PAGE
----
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Posts tagged: history

Occupying an entire city block, Haus Vaterland radiated modernism. Like a still from Metropolis, the domed roof of Vaterland was crowned with a Futuristic ring of neon bands. Inside, its five floors were twelve restaurant-“environments” and a separate variety house. The Vaterland issued its own magazine, The Berolina, and could accommodate 6,000 patrons at any given hour.
The twelve dining areas were devoted to international and provincial cultures— mostly fabricated— and appropriate culinary spreads. One could select from Turkish, Bavarian, Spanish, Viennese, Baden, Rheinish, Japanese, North German, Italian, Hungarian, Prussian, or American cuisines. And the amusements were site-specific too. The glittering motto of the Vaterland illuminated the Potsdamer Platz entrance, “Every Nation Under One Roof!”
The theatricalization in Haus Vaterland was extreme. For instance, in the Rhineland Wine Terrace, an artificial river flowed at the edge of a 70-foot panorama of the Rheinish countryside and a castle ruins. Stationed inside the mock fortification stood a student a cappella group, the “Cologne Boys.” For 55 minutes of each hour, the Terrace was bathed in sweet synthetic sunshine; suddenly, on the hour, the music stopped and “the Storm on the Rhine,” a five-minute environmental “event,” started up. First, an ominous cloud-cover darkened the entire room— so dark that partygoers couldn’t even locate the sauerkraut on their plates. Charges of simulated lightning and a huge clap of thunder resounded. Then a mechanically operated rain shower swept across the entire vine-garlanded enclosure. The “Storm” concluded with a blinding sunburst from a battery of electric apparatuses and a cheery rainbow. These five minutes were said to be the best theatre in Berlin.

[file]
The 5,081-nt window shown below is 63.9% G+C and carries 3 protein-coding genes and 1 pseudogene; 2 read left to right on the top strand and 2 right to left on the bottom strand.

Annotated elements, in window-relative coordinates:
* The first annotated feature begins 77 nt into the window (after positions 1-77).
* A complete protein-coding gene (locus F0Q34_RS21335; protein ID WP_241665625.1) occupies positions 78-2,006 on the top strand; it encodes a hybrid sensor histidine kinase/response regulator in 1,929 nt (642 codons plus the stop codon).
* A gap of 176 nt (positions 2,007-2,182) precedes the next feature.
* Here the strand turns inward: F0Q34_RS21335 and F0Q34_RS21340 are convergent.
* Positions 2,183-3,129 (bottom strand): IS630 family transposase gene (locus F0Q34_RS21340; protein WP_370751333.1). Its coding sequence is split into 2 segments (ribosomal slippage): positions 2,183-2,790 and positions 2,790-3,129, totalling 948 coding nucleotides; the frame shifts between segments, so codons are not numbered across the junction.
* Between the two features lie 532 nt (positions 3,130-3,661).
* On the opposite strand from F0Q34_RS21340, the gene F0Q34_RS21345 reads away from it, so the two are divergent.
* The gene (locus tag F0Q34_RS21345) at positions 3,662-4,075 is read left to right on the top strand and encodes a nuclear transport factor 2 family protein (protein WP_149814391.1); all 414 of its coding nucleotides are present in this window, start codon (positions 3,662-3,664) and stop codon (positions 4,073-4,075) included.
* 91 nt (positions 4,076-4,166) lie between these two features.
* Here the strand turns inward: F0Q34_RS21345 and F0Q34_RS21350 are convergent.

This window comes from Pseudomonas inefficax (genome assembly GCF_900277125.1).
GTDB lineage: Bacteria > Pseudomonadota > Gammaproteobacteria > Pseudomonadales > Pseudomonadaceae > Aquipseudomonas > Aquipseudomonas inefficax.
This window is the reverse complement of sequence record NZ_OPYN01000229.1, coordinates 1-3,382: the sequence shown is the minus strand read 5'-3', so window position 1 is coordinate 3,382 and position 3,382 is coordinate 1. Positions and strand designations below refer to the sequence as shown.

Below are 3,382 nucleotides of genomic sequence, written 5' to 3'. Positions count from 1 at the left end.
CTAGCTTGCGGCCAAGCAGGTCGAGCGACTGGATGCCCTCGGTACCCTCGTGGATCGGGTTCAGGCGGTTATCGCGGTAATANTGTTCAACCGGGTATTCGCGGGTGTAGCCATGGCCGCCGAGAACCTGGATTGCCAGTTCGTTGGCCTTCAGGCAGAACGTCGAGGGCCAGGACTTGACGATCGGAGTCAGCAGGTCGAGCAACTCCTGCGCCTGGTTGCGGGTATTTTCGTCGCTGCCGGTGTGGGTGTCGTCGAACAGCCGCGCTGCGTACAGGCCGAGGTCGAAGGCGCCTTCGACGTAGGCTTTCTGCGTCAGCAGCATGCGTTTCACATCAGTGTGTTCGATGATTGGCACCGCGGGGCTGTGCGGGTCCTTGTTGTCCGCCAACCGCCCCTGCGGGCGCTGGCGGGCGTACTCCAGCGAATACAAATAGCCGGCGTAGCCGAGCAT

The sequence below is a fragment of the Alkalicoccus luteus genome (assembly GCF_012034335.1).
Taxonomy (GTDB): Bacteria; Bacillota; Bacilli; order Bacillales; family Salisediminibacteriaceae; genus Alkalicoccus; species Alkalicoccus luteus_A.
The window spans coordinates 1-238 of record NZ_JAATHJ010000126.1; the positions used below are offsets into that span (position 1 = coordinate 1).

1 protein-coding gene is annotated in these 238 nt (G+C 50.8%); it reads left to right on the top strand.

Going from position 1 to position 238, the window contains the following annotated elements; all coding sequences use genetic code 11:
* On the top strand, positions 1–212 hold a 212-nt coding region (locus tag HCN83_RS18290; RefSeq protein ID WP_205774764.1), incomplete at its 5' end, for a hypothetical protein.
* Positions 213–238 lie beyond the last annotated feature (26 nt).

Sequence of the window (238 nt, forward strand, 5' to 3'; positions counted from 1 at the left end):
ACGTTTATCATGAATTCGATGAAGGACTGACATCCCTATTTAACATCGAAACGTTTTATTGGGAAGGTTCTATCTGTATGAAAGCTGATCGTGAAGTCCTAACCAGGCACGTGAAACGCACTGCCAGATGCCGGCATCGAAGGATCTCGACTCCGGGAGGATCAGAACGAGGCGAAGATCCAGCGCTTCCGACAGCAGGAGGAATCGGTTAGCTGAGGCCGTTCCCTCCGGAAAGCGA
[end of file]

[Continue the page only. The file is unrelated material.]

Mel Gordon, Voluptuous Panic

Occupying an entire city block, Haus Vaterland radiated modernism. Like a still from Metropolis, the domed roof of Vaterland was crowned with a Futuristic ring of neon bands. Inside, its five floors were twelve restaurant-“environments” and a separate variety house. The Vaterland issued its own magazine, The Berolina, and could accommodate 6,000 patrons at any given hour.